This past month, I helped pass a bill that directs the state to tap into a network of scientific resources with the UNC system for investigating water quality and implications of the GenX contamination of the Cape Fear River, discovered this past summer.
I helped introduce this measure, which highlights, among other things, the availability of mass spectrometers within the state, as opposed to buying one, which was funded in a N.C. House version of the bill.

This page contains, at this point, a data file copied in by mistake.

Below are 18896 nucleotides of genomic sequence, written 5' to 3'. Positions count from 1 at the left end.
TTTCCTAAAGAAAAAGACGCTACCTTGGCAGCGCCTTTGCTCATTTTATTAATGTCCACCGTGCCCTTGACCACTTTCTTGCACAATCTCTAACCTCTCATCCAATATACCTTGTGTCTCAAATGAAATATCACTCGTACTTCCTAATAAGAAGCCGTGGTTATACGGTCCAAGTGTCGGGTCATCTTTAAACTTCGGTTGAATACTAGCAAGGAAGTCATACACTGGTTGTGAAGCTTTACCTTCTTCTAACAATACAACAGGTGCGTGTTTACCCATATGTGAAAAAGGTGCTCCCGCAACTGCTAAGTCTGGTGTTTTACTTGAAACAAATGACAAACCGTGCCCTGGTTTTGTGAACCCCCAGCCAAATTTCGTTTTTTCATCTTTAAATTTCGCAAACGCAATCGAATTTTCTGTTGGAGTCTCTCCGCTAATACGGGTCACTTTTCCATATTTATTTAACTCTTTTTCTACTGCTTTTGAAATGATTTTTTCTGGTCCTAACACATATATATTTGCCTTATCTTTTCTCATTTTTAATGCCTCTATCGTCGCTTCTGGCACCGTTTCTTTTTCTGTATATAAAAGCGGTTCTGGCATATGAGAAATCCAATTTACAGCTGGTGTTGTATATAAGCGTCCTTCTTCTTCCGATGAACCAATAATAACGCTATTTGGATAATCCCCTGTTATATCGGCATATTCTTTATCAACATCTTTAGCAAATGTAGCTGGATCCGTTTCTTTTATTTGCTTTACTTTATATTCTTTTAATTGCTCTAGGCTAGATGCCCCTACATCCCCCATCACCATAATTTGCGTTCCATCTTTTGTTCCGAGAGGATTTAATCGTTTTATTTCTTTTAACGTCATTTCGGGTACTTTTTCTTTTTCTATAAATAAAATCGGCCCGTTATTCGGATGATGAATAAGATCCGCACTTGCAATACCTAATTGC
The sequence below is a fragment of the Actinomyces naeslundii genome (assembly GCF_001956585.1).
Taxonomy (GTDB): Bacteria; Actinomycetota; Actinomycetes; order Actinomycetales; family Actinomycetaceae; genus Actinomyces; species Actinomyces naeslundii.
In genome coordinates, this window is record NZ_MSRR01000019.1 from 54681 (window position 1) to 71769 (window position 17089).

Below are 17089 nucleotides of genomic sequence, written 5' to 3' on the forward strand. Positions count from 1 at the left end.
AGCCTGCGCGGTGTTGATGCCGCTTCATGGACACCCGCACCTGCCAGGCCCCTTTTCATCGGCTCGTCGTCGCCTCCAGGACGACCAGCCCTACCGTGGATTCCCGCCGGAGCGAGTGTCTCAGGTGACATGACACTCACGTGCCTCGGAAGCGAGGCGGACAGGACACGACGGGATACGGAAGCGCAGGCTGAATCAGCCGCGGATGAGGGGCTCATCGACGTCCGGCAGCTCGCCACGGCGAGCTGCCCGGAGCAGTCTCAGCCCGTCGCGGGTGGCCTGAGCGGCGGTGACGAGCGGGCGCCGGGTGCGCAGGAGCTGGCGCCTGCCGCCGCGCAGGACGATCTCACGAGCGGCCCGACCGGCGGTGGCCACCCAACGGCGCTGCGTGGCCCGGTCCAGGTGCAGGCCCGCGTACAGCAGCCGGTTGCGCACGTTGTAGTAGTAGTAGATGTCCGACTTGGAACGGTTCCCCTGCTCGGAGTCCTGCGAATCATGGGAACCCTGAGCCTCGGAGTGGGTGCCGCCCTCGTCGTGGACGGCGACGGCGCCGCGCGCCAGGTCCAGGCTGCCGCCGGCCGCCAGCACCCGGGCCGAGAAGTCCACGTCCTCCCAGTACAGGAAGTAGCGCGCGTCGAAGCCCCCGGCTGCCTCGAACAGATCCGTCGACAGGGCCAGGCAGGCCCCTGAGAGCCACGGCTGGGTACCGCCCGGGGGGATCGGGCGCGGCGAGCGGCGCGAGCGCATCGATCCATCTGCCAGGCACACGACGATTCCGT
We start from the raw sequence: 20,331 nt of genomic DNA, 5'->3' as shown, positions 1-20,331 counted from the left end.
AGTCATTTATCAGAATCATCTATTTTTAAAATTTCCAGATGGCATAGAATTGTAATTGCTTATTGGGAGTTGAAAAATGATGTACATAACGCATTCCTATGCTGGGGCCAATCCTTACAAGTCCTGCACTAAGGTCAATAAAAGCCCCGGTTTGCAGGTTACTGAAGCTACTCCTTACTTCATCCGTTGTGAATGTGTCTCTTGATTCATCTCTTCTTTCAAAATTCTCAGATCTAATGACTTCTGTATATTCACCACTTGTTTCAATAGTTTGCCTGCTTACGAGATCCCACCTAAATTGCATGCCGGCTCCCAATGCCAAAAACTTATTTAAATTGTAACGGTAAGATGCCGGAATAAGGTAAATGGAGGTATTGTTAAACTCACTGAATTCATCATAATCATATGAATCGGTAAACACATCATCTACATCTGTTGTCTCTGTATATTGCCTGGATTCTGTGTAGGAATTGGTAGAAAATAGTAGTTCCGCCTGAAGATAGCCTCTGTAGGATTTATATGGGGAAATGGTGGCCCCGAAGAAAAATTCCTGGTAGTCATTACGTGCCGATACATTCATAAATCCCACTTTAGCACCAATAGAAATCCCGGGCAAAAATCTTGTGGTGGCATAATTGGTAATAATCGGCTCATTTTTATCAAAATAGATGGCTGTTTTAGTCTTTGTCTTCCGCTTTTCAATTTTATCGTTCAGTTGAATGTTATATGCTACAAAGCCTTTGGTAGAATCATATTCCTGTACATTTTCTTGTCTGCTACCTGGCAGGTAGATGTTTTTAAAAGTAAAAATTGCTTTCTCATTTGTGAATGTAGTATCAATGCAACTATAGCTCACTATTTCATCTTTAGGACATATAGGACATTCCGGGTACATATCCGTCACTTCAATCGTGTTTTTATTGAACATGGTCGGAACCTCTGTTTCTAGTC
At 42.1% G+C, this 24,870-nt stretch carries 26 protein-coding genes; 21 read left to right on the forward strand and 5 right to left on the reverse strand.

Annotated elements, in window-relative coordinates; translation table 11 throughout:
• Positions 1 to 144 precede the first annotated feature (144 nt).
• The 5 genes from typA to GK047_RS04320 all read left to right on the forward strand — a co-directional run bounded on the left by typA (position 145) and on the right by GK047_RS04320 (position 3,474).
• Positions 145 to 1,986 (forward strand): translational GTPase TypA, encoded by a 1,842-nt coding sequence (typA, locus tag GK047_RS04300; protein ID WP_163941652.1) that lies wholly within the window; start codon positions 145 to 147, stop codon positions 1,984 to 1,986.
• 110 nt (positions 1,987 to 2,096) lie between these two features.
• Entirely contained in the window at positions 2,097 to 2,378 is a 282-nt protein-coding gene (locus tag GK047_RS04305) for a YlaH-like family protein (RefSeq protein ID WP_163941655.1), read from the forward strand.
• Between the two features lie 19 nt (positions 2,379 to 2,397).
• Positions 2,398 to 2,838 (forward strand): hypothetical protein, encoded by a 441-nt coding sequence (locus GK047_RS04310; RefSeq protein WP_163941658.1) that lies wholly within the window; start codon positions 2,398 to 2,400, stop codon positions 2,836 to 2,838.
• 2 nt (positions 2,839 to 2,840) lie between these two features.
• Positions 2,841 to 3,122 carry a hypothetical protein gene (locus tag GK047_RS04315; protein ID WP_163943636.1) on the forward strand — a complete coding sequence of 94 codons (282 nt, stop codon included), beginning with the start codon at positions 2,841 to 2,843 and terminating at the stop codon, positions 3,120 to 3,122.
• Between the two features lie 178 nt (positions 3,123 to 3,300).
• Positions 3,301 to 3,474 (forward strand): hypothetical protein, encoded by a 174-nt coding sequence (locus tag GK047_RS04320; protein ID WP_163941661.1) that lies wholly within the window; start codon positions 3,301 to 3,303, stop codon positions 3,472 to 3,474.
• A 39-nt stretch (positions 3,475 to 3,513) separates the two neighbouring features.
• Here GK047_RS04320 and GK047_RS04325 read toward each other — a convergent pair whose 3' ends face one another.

The bill also provides $2.4 million for the North Carolina Department of Environmental Quality (DEQ) and dedicates $2 million already in the budget of a policy research program at UNC Chapel Hill to carry out its provisions.
The bill also requires agencies like the N.C. Department of Health and Human Services to link up with the federal Centers for Disease Control and the UNC system to set health goals for GenX and similar chemicals. It also requires that the N.C. Department of Environmental Quality coordinate with peer agencies in neighboring states, West Virginia and Georgia about contaminants in surface and ground water.